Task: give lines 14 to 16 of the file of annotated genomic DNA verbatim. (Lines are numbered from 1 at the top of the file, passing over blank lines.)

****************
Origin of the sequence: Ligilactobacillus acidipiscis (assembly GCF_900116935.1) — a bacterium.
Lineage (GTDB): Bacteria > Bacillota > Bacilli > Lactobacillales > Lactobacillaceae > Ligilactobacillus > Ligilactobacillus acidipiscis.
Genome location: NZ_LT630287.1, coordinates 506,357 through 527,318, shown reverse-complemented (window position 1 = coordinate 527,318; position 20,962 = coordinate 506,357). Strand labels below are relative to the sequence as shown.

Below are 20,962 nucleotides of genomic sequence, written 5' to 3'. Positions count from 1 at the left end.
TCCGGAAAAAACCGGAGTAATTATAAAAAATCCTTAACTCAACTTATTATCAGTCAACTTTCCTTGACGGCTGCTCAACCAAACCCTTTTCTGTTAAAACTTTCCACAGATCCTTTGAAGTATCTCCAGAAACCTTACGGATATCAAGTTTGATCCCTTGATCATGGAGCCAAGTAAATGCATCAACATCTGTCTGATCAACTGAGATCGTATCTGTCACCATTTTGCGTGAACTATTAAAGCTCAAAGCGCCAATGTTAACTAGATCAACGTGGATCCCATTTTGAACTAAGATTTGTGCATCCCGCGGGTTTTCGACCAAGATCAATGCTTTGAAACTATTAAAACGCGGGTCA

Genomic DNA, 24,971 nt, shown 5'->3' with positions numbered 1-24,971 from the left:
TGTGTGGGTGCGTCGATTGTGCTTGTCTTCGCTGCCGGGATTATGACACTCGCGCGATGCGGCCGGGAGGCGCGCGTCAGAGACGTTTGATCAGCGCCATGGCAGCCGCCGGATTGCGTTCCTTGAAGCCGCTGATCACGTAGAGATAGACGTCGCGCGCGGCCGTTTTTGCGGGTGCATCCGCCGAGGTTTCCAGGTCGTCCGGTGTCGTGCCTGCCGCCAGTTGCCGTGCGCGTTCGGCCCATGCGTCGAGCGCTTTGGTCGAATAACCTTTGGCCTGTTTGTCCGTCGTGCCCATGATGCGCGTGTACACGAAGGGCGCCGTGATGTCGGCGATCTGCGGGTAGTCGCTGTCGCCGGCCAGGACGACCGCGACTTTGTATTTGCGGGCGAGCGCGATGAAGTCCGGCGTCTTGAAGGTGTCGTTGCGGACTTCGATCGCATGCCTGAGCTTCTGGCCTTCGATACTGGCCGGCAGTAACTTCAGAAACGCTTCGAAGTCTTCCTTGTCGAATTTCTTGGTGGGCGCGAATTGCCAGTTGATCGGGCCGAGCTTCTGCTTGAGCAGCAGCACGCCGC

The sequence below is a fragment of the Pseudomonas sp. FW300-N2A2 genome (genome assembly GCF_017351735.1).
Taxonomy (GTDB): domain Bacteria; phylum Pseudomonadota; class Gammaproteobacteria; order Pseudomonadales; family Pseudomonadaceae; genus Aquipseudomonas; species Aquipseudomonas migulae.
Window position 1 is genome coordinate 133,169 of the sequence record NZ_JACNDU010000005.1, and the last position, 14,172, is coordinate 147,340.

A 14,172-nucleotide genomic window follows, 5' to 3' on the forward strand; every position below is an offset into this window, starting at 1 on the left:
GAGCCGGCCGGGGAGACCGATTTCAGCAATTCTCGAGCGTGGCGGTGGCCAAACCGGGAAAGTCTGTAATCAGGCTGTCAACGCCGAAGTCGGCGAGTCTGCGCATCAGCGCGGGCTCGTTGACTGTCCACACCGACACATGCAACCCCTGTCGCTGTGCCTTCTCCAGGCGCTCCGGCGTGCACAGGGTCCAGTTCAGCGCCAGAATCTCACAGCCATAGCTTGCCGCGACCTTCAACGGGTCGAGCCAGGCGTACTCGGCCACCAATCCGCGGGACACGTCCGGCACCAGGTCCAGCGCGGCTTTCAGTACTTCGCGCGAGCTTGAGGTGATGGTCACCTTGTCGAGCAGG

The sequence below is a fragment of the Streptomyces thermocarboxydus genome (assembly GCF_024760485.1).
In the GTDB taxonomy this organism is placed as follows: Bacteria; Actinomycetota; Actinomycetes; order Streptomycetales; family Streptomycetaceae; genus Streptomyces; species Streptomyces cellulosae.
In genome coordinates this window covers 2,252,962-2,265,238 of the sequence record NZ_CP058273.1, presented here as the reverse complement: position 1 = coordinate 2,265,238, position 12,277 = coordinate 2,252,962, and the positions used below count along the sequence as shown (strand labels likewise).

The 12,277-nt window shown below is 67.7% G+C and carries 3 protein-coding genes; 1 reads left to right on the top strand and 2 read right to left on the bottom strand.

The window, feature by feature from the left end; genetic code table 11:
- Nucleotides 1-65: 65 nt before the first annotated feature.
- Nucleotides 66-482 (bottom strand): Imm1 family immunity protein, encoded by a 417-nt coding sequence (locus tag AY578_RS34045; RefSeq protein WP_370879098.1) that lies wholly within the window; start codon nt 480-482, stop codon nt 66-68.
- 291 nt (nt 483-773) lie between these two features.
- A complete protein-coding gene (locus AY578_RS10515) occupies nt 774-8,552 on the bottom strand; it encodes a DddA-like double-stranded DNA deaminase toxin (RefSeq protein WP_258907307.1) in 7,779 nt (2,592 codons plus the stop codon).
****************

In the GTDB taxonomy this organism is placed as follows: Bacteria; Actinomycetota; Actinomycetes; order Streptomycetales; family Streptomycetaceae; genus Streptomyces; species Streptomyces cellulosae.
In genome coordinates this window covers 2,252,962-2,265,238 of the sequence record NZ_CP058273.1, presented here as the reverse complement: position 1 = coordinate 2,265,238, position 12,277 = coordinate 2,252,962, and the positions used below count along the sequence as shown (strand labels likewise).

The 12,277-nt window shown below is 67.7% G+C and carries 3 protein-coding genes; 1 reads left to right on the top strand and 2 read right to left on the bottom strand.